I promised you a post on Saturday and it's Monday. You hate me, don't you? The truth is, when given an hour of free time I can choose to nap or write a post. I love you, I really do... I just don't love you as much as napping. Don't take it personally, I basically only love my parents as much as I love napping and that is a REALLY close one. I would be lying if I said it was anymore than a tie. I'm sorry mom and dad...
So anyways... that was awkward wasn't it? I have a lot to update you on and approximately 15 minutes to do it. I could take more but I'm having a melt down about anatomy, you would think I would have a better knowledge of stuff that is currently occurring in my own body but apparently not. In light of the amount of information and time given I'm going to take a page out of Dr. Ambron's book and come at you outline style.
1. Patient interviewing!
2. Learning even more things!
3. Jet skiing!
4. Crazy Cadaver Catches! ALLITERATION! I had two coffees in the past 8 minutes!
Alright, not so much as an outline but a guide for my over caffeinated brain.
Let's begin! Exclamations!
Last week we had another ICM, this one focusing on communication between physician and patient. Now I know you're saying to yourself "Come on Katie, you don't need a communication workshop! Your gift of social interaction is matched by none" and I agree! But in case patients don't like awkward girl syndrome I decided I should probably take heed. After a brief workshop I watched my two colleagues (that's right, I have colleagues) go ahead of me interviewing their standardized patients. One interviewed a woman with a sore throat (definitely cancer) and another a woman with knee pain (probably lupus). They did well and followed our script of "open questions, leading questions, emotion seeking, emotion addressing" with few flaws. I'm sure they felt awkward, well I know they felt awkward, at one point Alec paused mid-sentence to very meticulously uncross and recross his legs, as a ploy to buy time. (I can call him out on that, he admitted it). Naturally, I was scheduled to go last. We walk in the door, I introduce us as student doctor blah blah blah on Dr. so and so's team and ask if I can take a history. She agrees (phew) and I sit down. Being the sly student doctor that I am, I already had my first question ready and, being the awkward girl that I am forgot her name. I took about 35 seconds to come up with her name (I know, I reviewed the tape) and casually worked it in with my second question. Feeling pretty smooth, I moved through the symptoms and questions about them quickly, I was certain I would have to order a CT for her headaches, definitely a subdural hematoma, when we came to the emotion seeking part. I managed to get her to talk about how her headaches were affecting her and her life but when it came to addressing those I really shone. She said she was frustrated and frightened. I replied, in a moment of sheer professionalism "Oh. I totally get that". Like, totally. I tried to recover by saying "I respect that you feel that way, we're going to do whatever we can for you" but the valley girl ship had sailed flying a proud sparkly flag. No one else noticed or seemed to care, in my critique she told me my placid demeanor was comforting (score one for apathy face) so not a total loss. Just a personal faux pas. It didn't help my confidence that I had forgotten to take off my chipping navy nail polish. Emo girl on the run in the clinic.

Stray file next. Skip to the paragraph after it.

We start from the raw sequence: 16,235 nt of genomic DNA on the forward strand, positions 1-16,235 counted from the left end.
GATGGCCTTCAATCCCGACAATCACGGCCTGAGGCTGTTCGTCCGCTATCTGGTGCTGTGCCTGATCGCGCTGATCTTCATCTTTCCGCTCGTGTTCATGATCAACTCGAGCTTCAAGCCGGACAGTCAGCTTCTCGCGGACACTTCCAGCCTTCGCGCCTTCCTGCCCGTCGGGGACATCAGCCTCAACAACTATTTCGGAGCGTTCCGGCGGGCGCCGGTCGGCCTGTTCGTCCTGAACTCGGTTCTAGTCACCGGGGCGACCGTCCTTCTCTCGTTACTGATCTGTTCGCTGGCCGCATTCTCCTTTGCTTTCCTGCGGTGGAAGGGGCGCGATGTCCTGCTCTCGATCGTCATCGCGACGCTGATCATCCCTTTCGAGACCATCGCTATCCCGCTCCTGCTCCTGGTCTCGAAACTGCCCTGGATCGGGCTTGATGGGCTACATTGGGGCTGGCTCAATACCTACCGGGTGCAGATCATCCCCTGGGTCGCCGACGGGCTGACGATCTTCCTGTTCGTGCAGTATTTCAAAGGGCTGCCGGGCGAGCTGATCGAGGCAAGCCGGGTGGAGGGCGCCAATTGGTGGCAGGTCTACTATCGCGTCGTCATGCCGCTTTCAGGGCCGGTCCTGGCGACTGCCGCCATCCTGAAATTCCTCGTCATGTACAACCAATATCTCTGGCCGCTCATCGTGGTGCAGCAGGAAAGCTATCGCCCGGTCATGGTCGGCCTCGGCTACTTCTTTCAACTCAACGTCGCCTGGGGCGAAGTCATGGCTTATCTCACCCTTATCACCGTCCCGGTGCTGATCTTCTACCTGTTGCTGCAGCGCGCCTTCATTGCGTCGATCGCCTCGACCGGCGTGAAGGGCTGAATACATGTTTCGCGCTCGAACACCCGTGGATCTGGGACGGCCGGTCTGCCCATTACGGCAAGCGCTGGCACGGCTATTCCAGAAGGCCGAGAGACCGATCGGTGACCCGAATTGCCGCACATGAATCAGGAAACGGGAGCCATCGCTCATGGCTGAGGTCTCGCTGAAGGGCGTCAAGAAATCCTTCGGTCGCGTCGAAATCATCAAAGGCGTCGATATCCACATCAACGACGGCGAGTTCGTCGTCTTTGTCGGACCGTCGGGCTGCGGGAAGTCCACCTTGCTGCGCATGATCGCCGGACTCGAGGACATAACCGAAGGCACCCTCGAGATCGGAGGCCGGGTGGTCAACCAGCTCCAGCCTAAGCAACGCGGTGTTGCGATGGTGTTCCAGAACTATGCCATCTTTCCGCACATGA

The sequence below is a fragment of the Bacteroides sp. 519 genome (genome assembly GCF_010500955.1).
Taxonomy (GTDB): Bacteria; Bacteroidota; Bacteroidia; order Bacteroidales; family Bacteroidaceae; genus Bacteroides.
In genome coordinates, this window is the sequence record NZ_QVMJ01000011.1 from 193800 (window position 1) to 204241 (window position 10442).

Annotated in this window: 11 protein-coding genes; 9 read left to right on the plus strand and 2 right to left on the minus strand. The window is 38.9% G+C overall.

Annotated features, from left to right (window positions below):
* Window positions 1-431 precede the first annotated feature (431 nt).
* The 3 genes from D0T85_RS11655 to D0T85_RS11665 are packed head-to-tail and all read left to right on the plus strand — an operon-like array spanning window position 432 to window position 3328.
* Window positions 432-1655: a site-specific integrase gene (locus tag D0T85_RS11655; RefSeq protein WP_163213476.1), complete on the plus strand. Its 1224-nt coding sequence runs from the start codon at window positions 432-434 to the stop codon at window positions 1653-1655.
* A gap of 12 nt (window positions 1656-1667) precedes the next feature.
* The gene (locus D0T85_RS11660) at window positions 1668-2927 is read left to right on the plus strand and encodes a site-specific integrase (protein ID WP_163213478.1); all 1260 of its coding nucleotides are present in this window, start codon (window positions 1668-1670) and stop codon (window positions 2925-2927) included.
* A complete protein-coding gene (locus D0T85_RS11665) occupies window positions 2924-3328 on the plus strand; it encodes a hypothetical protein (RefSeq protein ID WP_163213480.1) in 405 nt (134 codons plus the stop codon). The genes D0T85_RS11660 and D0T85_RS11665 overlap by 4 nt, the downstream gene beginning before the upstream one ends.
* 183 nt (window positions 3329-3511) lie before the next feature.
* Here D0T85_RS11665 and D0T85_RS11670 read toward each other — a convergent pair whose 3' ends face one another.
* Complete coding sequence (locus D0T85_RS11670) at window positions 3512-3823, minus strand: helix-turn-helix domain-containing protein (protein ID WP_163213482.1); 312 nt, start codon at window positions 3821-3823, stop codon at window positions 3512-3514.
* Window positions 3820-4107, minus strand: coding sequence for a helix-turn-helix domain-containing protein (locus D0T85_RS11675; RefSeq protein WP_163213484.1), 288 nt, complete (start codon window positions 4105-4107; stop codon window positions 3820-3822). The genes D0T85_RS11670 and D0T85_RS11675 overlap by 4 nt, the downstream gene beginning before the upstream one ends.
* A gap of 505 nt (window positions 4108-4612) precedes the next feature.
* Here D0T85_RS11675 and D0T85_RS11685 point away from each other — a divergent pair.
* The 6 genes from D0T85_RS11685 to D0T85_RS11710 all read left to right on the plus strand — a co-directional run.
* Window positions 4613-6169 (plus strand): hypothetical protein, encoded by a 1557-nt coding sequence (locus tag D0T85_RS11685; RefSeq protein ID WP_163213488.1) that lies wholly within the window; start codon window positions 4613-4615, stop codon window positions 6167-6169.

Next! Learning even more things. It's exactly what it sounds like. Sometimes I swear, if I sit really still, I can feel my brain expanding and pushing against its meninges and inner lamina. And if I'm really quiet I can hear it whispering for me to drop out and work at target. I gently placate it by reminding it that we only like to SHOP at target, not stock the shelves. Apologies to any target employees I may have offended with that sentence, it just seems like a really hard job because I know how I shop at target: pick 10 things up and put them down in 10 random places. I'm indecisive, I'm sorry! There, now you all know I'm a terrible person. I've gotten off track. Learning more things... that's really it. Just learning more things. Apparently learning more things means I've lost the ability to communicate effectively. Ah well, you gotta pick and choose. I know you're more interested in today's installment of:
Crazy Cadaver Catches!
I'm not proud of how long I spent on that and how mediocre 2001 paint project it turned out.
We officially have cause of death for our cadaver: Massive subdural hematoma. It's crazy to read about something and then see it in real life. When I say massive I mean massive, there were two distinct impressions on the brain from where the blood pooled- it was incredible but also very scary because I cannot imagine the amount of pain that man must have felt. We also unzipped out bag to find someone else's brain by our body's feet. We literally stumbled upon it.... buh dun dun. I feel like I had more to say on this...
I'm out of time! And I forgot to talk about jet skiing. Google the caribbean sea, you'll get a really good idea of it. Then couple that with the image of me being too terrified to go over 40 km because now I know all the wonderful ways I can die and literally crashing through waves. Very painful. No one mentioned you're supposed to go fast to avoid sinking/flying/immense ocean spray. I was just trying to be a responsible driver, gosh.